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Revolutions and the Making of the Modern World

From Peter the Great to Karl Marx

James Cracraft

Edited By William Benton Whisenhunt

Professor James Cracraft is an established specialist on early modern Russian history, particularly the era of Peter the Great (1682-1725), tsar and first Russian emperor. This volume gathers some of the many key articles and reviews published by him over the last forty years and more in a wide variety of scholarly venues, some of which are not readily accessible. They constitute in sum important contributions not only to Russian history broadly understood, but also to the study of history itself. The collection will include a preface by the editor and an introduction by the author, where he will sum up his decades of historical work and point to new avenues of needed research, all the while emphasizing that "history" properly understood does not exist somewhere on its own but is the creation, however imperfect, of professional historians (as "chemistry", say, is properly understood as the work, however imperfect, of professional chemists).

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11 Russia Discovers America


Michael S. Flier’s elegant interdisciplinary studies of elite Muscovite political culture have emphasized its religious, even sacralized, essentially “medieval” character.1 His work has thereby helped to check, in a fresh, authoritative way, the tendency among some historians to antedate the onset of “modern times” in Russia by as much as a century or two.2 At issue, of course, is the significance to be assigned to the reign of Peter the Great (1689–1725) in East Slavic history, a question that some of us are now framing in cultural, rather than predominantly political, social, or economic, terms. This essay focuses on a single incident in what I’ve called the Petrine revolution in Russian culture—“Russian” understood in a loose, broadly imperialist (non-nationalist) sense: namely, the instantiation by Peter’s regime of fundamentally new (nonbiblical, post-classical, i.e. “modern”) terrestrial concepts. But before proceeding I must acknowledge here Michael’s sage and most helpful critique, while it was still in draft, of the larger study from which the present effort derives.3 I must also ask his indulgence of the essay’s quite portentous title.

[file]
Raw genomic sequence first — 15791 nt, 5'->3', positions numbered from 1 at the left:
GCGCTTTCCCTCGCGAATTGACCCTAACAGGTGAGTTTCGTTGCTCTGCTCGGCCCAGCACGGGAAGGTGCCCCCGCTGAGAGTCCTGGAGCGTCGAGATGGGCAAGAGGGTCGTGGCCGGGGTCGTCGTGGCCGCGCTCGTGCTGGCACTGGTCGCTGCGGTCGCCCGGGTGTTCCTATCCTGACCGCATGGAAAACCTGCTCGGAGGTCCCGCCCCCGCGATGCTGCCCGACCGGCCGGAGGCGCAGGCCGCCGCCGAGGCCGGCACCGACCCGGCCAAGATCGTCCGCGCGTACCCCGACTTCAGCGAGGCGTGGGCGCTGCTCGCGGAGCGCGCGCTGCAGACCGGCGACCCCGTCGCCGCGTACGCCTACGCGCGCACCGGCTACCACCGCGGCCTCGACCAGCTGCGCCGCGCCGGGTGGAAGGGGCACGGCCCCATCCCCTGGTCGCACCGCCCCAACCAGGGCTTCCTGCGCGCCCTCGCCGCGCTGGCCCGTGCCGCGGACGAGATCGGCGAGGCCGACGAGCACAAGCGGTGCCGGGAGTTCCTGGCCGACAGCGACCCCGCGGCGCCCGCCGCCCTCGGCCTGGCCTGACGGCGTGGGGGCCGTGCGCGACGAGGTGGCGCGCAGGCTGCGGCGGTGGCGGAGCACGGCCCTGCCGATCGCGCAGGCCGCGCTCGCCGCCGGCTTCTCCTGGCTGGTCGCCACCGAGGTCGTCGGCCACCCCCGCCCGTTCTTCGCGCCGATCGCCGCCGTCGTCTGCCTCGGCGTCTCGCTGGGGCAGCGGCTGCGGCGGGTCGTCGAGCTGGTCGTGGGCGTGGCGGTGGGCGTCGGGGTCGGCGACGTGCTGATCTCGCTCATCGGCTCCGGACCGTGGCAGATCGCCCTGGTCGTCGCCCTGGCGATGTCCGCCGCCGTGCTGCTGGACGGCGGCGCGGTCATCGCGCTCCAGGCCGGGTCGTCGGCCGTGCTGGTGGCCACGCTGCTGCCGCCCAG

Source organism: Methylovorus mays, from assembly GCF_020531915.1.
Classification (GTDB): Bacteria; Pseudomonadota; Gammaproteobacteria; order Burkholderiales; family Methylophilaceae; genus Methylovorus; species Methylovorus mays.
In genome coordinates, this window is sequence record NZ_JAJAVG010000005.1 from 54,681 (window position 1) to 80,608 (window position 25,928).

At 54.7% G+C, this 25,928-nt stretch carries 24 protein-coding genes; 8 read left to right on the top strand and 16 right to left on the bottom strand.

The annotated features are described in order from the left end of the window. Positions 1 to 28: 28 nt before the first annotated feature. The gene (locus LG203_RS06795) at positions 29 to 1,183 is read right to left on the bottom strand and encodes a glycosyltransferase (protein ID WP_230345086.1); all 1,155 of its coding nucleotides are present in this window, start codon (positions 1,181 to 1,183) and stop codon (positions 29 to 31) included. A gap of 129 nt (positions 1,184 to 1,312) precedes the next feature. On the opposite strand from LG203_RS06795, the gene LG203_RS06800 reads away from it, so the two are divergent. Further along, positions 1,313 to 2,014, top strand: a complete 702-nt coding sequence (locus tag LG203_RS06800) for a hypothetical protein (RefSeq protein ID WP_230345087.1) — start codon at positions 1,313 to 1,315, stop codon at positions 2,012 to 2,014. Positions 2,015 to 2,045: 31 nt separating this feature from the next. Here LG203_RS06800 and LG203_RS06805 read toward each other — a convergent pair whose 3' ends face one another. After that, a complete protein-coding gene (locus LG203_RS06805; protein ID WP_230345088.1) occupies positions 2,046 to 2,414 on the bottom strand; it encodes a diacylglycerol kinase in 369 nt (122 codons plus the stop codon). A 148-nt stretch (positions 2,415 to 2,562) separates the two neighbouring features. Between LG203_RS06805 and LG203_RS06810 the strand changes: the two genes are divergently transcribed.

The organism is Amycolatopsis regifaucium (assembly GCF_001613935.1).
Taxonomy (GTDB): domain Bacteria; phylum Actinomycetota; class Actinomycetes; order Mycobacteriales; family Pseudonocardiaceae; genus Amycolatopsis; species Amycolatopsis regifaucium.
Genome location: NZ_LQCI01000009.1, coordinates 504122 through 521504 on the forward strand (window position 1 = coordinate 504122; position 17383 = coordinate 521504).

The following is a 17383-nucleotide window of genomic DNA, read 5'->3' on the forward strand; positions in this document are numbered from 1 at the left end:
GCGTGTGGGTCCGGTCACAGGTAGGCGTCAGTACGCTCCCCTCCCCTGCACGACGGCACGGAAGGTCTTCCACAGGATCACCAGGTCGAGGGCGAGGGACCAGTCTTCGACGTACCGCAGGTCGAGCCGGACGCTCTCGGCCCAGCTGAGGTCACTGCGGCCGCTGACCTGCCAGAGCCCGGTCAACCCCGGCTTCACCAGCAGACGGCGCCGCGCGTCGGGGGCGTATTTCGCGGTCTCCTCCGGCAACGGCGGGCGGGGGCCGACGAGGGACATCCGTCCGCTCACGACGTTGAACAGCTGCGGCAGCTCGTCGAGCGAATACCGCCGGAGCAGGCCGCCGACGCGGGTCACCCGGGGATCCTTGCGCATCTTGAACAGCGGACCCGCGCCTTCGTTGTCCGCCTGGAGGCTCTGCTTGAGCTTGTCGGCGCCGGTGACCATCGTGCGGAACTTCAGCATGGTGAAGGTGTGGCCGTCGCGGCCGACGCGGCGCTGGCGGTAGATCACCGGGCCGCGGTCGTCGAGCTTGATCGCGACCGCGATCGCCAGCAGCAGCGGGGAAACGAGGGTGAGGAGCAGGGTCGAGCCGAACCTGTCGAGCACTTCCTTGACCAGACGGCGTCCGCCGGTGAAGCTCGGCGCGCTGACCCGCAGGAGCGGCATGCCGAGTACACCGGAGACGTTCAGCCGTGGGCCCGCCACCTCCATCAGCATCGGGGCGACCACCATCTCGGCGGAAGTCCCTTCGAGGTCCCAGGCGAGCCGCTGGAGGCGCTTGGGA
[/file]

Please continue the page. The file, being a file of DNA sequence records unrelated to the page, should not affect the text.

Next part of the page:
Among the cultural goods transferred from Europe (western Europe, as we would now say) to Russia under Peter was geography, a word that encompassed studies and activities relating mainly to cartography, navigation, geodesy, and surveying, each having close affinities with astronomy as well as mathematics. ←195 | 196→The transfer has been closely examined by historians.4 For present purposes we need only observe generally that geography thus understood was taught in...

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